Trampoline is a competitive Olympic sport where gymnasts perform acrobatics while bouncing on a trampoline. Which include simpke jumps; pike, tuck or straddle position or more complicated combinations of forward or backward somersaults and twists depending on their difficulty levels.
Two types of trampolines are used namely; euro trampoline and double mini-trampoline.
Routines consist of combinations of 10 contacts with the trampoline, combining varying rotations, twists and shapes with take-off and landing in one of four positions mentioned below:
A trampoline routine must always start and finish on feet. A routine and start their routine within a minute.The trampolinist must stop completely – this means that the trampoline must stop moving as well – and they have to hold still for a count of 3 seconds before moving.
In competitions, moves must usually be performed in one of the following 3 basic shapes:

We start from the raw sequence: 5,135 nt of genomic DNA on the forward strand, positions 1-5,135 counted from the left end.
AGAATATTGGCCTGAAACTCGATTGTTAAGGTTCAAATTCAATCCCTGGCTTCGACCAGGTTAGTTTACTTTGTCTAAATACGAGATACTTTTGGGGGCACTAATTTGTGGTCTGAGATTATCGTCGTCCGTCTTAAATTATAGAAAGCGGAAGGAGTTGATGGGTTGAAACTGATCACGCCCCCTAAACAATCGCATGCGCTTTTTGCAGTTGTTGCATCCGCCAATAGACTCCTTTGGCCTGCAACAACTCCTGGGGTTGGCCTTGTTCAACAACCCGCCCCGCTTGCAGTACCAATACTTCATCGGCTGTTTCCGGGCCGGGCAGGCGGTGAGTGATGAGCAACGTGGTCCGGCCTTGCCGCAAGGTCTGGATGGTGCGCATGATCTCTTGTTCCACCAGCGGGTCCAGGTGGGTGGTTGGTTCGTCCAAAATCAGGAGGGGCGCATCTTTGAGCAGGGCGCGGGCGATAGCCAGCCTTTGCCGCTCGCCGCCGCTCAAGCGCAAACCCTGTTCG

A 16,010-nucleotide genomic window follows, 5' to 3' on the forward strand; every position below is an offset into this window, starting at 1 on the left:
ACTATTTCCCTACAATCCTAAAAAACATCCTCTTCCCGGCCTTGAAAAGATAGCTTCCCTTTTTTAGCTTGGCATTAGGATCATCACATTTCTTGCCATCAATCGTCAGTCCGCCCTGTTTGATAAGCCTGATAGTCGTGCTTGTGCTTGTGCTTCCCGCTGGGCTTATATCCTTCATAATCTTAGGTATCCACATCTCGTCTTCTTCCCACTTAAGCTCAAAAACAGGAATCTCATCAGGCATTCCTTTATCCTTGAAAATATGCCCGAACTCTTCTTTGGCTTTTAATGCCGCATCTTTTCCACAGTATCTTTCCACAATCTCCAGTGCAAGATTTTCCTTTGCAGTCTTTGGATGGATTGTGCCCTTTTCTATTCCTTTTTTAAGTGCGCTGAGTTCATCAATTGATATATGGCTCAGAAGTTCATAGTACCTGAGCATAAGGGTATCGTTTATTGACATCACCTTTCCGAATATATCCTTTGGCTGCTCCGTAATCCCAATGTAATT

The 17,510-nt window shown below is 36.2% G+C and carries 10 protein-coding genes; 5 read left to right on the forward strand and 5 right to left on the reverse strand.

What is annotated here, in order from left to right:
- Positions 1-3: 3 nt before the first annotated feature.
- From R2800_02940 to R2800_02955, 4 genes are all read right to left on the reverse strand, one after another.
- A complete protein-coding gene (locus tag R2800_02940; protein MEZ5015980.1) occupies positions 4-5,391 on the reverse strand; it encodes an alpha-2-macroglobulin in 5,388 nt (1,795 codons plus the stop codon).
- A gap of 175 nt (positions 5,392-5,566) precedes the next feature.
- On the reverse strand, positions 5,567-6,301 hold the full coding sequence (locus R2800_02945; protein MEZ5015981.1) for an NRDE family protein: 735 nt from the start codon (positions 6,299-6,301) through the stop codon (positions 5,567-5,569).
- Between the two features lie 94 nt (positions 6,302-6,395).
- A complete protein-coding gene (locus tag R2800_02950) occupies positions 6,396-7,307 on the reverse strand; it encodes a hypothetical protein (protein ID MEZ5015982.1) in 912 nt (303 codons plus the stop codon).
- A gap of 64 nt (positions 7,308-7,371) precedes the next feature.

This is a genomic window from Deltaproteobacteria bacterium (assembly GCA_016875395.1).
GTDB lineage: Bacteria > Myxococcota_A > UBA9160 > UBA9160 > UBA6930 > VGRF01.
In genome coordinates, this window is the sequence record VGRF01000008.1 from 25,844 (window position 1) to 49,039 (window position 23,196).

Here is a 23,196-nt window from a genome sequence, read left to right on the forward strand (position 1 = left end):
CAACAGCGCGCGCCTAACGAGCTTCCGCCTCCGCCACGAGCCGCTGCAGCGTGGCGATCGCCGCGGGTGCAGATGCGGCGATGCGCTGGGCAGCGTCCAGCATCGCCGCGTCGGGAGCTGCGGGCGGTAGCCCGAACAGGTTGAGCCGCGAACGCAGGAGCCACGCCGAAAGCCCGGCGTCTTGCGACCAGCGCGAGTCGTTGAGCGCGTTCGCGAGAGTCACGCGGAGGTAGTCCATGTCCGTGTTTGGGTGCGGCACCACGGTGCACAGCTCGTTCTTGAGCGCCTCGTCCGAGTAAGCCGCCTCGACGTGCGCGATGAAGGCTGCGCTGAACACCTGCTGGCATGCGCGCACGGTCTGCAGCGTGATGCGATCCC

A fourth ‘shape’, known as ‘puck’ because it appears to be a hybrid of pike and tuck, is often used in multiple twisting somersaults – it is typically used in place of a ‘tuck’ and in competition would normally be judged as an open tuck shape.
A straddle, or straddled pike is a variant of a pike with arms and legs spread wide and is only recognised as a move as a shaped jump and not in any somersault moves.
Rotation is performed about the body’s longitudinal and lateral axes, producing twists and somersaults respectively. Twists are done in multiples of a half, and somersaults in multiples of a quarter.
Competition safety must always be first!! Although trampoline gymnasts are highly trained, they are also attempting to perform complex manoeuvres which could lead to accidents and falls.
The rules for International competitions (updated by FIG in 2006) also require 200mm thick mats on the floor for 2 metres around each trampoline and for there to be four spotters whose task is to attempt to catch or reduce the impact of an athlete falling off the side of the trampoline bed.